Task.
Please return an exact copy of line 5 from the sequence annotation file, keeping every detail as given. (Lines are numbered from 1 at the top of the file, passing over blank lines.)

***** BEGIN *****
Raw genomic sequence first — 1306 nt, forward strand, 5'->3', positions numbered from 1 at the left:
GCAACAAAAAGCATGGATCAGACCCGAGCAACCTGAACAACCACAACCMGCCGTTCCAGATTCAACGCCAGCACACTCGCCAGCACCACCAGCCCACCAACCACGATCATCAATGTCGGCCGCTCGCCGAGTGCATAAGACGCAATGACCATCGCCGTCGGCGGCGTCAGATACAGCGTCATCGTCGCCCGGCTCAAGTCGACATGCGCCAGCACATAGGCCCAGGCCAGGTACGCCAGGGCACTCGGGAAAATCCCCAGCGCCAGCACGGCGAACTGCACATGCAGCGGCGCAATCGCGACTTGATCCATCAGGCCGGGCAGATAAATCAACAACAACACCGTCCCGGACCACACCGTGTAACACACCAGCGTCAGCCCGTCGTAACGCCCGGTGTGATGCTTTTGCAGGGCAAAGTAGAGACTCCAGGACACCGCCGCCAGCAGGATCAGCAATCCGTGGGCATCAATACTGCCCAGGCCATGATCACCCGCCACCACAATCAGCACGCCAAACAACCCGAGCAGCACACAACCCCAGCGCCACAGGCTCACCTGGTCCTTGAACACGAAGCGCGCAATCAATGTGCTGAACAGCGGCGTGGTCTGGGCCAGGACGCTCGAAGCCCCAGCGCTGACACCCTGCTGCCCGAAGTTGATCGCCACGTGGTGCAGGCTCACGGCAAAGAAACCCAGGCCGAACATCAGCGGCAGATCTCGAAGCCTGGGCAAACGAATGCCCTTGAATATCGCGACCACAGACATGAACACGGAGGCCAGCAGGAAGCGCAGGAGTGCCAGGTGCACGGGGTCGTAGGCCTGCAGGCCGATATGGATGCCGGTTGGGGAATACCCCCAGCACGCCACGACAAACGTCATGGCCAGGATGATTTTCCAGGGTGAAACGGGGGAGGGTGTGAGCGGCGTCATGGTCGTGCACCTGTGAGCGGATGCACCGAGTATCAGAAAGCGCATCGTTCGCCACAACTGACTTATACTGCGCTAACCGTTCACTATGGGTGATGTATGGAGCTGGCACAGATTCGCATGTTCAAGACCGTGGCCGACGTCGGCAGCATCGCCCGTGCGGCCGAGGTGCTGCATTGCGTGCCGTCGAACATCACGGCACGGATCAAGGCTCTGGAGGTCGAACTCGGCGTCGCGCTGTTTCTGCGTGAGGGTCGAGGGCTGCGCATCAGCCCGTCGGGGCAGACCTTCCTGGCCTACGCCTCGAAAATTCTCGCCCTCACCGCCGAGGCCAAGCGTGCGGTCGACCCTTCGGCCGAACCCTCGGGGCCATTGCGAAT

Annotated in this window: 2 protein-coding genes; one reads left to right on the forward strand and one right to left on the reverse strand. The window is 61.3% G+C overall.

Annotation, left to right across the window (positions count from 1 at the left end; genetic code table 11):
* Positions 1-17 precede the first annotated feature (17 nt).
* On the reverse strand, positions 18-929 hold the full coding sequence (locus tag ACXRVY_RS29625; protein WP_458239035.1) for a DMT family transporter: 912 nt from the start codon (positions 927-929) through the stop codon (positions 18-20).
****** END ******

* Positions 1-17 precede the first annotated feature (17 nt).